BIO



Stephen Zacks is an internationally recognized architecture and urbanism journalist, theorist, and cultural producer based in Greenpoint, Brooklyn and a native of Flint, Michigan.

He received an M.A. in Liberal Studies from the New School for Social Research, a B.A. in Interdisciplinary Humanities from Michigan State University, served as an editor at Metropolis, and has received awards from the Warhol Foundation, Creative Capital, ArtPlace, Graham Foundation, National Endowment for the Arts, MacDowell Colony, NY State Council on the Arts, and the Newtown Creek Fund.

Founder and creative director of Flint Public Art Project, and co-founder of the Bring to Light–Nuit Blanche New York festival and the Chance Ecologies project on postindustrial spaces in Queens, he is currently writing a nonfiction narrative about New York during the mid-70s fiscal crisis, tentatively titled How To Kill Or Make a City: Art in the Ruins of New York, 1958-1989. How To Kill Or Make a City reexamines the role of artist’s communities in neighborhood change in light of the wildly inflationary city that it turns out financial leaders planned to create all along.

Through his Institute for Applied Reporting and Urbanism practice, he has consulted on and founded numerous platforms for urban engagement that make use of knowledge and processes from the fields of journalism and urban design to activate spaces, advocate for social justice, and transform the image of places, including Flint Public Art Project, Bring to Light/ Nuit Blanche New York, Activate Tbilisi Urbanism, and Chance Ecologies.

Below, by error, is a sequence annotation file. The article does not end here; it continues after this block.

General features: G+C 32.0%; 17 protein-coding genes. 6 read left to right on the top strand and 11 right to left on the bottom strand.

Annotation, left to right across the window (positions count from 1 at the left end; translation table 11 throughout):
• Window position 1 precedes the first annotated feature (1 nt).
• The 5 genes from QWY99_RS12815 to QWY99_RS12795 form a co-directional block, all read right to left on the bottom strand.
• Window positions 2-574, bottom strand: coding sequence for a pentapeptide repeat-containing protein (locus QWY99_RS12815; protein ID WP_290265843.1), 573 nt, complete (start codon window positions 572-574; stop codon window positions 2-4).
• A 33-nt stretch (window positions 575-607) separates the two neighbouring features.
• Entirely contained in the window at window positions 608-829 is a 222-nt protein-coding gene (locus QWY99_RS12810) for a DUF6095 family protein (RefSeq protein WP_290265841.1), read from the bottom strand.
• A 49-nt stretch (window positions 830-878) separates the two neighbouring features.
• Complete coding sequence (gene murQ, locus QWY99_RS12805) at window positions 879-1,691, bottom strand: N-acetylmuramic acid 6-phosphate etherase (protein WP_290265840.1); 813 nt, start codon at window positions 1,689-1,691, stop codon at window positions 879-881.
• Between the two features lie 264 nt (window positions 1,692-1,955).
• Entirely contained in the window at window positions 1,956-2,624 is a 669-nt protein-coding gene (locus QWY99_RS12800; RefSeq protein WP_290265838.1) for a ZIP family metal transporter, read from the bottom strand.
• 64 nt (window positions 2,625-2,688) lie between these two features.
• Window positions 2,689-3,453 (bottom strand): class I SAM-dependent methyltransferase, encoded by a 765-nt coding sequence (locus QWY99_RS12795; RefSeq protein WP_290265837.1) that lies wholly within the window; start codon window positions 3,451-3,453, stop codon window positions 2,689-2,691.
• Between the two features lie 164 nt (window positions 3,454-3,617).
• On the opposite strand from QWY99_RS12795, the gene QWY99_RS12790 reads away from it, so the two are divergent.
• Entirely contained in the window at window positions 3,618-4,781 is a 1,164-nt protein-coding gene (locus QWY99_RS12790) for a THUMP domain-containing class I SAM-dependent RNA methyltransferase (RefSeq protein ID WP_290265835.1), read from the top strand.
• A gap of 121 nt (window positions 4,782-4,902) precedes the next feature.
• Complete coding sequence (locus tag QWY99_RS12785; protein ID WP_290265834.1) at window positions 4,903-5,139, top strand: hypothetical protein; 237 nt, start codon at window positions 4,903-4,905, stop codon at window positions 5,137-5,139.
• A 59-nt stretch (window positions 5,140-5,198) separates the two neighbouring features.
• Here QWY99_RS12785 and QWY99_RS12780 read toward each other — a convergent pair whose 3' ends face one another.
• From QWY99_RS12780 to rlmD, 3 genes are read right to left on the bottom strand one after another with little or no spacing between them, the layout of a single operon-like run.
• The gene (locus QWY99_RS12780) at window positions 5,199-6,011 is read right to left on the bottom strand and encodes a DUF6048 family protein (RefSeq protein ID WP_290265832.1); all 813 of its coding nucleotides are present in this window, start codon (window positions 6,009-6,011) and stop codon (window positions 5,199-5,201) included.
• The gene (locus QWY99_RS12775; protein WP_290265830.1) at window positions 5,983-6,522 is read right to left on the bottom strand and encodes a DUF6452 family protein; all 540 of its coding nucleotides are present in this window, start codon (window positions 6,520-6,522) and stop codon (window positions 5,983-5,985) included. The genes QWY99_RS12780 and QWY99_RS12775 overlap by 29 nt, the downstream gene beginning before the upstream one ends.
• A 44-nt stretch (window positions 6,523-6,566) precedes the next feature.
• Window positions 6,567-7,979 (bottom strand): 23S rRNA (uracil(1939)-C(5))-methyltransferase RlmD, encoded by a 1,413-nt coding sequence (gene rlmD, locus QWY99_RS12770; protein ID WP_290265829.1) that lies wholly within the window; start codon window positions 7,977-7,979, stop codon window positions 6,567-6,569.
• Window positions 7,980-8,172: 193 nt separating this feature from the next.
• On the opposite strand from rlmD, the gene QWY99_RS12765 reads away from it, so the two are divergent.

As a journalist trained in political and social science, philosophy, and cultural studies, he applies a pragmatic standard to reporting and criticism on art, architecture, and urbanism. Zacks has contributed to the New York Times, Art in America, Village Voice, Monocle, Popular Science, Metropolis, Architectural Record, Print, The Architect's Newspaper, Blueprint, Curbed, Mic, Common Edge, TARP Architecture Manual, and RIPP Magazine. His international reporting includes coverage of Israeli architecture in the West Bank, master planning in Dubai, landmarks preservation in Kosovo, the no-man's land in Nicosia, public art in Panama, the graphic resistance in Serbia, and political art in South Korea.

As a Metropolis editor from 2005 to 2009, he reported on Steven Holl's Nelson-Atkins Museum addition in Kansas City, housing policy in New York, Stefan Behnisch's high-performance architecture in Germany, and profiled regional architects like Rand Elliott in Oklahoma City, Jeanne Gang in Chicago, Phil Freelon in North Carolina, MC2 in Houston, and Peter Gluck in New York.

Zacks co-directed the Collective: Unconscious performance space on the Lower East Side from 1996 to 2002.

CONTACT:

szacks(at)gmail.com